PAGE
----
Published 24/03/2021 by Josh Tucker

Whether you have already run multiple competitions or this will be your first, you should take the time to create new terms and conditions for each competition. 

Even though most people may not read your terms and conditions before entering, they will help protect you as a promoter and list some key information about the competition, entry periods, prizes, winner selection and liability.

The following information is only to be used as a reference guide and we recommend having your completed terms and conditions reviewed by a lawyer.

Key things to cover in competition Terms and Conditions

Promotion - You should list the promotion name and link it to the terms and conditions. This can either be via the title or added as the first item. For example Terms and Conditions for XYZ promotion or Promotion - XYZ competition.  This makes it easier for you and end-users to link the terms and conditions with each promotion that you are running.

Promoter - Let people know which company is promoting the competition, including basic contact details like office address and phone or email address, info@ or supper@ are fine.

Eligibility - What are the conditions to enter the competition, these may include age (for example entrants must be 18+), location (entrants must live in Australia), you must like our page on social media, keep a copy of the receipt if you had to buy a product to enter, etc, etc.

You should also list who can not enter the competition, which usually includes the staff members of the promoter or any associated brands.

Type of competition - There are only a few types of competitions that you can run, mainly a game of chance or game of skill. If you are running a game of chance, make sure you follow all state guidelines and obtain permits where applicable.

Promotional period - Let people know when the promotion starts and ends, including time and date as well as a timezone.

Prize details - In your competition, you can use the top line prize details like 'win a trip to Europe', however in the terms and conditions you should include every detail of what is included, for example, flights from any Australian capital city to London, accommodation at A hotel for 7 nights, $500 spending money.

Total prize pool and winners - You should state how many prizes are available and what the total value of all of the prizes is worth at the time of setting up the competition. The prize pool will also help you determine if you require permits to run your competition.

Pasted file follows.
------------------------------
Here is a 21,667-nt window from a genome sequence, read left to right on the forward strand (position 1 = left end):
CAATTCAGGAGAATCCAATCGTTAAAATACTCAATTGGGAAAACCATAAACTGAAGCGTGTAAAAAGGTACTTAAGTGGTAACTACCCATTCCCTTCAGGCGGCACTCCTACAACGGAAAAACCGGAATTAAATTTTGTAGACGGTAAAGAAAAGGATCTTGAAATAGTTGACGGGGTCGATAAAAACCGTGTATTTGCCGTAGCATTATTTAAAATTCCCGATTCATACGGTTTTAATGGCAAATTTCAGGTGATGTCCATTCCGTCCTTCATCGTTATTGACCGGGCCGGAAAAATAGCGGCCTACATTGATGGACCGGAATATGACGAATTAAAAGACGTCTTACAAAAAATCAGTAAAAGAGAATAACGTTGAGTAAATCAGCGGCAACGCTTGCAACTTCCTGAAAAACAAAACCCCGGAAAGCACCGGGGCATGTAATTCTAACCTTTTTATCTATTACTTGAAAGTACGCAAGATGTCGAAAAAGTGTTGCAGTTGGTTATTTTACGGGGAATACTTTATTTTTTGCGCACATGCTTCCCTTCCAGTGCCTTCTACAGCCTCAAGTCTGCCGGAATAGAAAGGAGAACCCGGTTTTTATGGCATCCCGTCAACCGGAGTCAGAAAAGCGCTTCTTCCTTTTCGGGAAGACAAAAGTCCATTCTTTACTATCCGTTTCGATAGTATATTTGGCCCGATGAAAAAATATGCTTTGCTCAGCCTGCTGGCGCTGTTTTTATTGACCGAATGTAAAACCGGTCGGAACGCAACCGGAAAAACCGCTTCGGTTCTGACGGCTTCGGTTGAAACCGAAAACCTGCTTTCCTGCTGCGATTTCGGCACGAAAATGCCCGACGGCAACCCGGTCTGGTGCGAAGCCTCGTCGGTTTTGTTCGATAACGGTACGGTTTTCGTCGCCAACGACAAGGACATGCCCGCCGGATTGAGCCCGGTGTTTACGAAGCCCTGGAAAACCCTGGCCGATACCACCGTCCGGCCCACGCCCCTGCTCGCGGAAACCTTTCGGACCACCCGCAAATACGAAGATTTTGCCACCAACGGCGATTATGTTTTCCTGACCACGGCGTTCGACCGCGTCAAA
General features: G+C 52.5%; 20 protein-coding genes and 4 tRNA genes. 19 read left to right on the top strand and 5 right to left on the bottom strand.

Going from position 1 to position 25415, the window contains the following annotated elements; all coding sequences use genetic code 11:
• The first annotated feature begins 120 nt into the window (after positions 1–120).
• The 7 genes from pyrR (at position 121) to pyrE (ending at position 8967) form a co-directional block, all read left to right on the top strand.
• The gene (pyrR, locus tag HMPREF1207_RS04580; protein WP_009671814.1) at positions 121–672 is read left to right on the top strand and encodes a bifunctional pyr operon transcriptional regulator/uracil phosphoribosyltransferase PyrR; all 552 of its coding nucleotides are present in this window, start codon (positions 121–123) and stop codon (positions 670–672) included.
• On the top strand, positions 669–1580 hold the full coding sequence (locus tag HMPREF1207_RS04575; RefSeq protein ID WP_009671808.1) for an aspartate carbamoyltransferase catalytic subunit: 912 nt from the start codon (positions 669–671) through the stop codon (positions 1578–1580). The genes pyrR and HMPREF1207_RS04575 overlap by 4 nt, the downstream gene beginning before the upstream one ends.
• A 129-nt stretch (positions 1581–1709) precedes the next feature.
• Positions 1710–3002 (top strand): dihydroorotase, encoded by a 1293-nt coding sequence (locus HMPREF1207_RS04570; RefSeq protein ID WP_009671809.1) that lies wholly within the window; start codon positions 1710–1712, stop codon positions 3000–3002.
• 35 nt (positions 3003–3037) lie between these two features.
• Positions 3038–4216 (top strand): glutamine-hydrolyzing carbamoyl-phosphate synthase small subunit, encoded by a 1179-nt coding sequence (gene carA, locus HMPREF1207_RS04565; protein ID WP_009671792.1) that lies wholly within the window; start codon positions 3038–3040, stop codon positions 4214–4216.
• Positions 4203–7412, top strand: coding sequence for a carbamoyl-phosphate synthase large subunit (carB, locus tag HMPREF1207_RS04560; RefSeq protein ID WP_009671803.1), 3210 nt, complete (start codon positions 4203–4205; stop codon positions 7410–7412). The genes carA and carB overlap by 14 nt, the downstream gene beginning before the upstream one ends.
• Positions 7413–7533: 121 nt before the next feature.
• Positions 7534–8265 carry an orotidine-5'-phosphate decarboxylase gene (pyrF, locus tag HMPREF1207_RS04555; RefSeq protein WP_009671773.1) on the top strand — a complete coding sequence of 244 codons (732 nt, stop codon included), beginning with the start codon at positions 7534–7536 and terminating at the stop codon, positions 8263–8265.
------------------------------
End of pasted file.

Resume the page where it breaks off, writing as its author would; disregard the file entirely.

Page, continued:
Winner selection - How you will choose the winner(s) of the competition, where and when the winner will be selected. If there is some skill required, i.e. tell us in 25 words or less, share how will you be selecting the winning entry? If the winner is randomly selected (game of chance) will it be random number or picked by a computer.

Winner notification - Winners are typically required to accept a prize and to do that you need to be able to contact them, so make sure you share how you are going to let them know if they are the lucky winner and when. For example, we will contact the winner via email within 48 hours of the draw date.

Privacy policy - As you are collecting personal information, you should include a link to your companies privacy policy for entrants to review if they choose.

Disclaimer - Lastly, add a generic disclaimer that by entering the completion you agree to the terms and conditions, meet the eligibility requirements, and accept the promoters winner selection as final and binding, prize value may not be swapped for cash or substitute, except at promoters discretion, additional prize-related expenses incurred (not covered in these terms) are the responsibility of the winner, without limitation.

Looking to get started, download the information above as a Word document and start editing.

Completing the information above should have you most of the way to creating terms and conditions that you can use when running a competition. On our website, all terms and conditions are easy to find and review, so check a few out to see some of the things included and wording used.

As mentioned, this is just a guide and is not legally binding and we recommend that you have a lawyer review the terms and conditions that you create.

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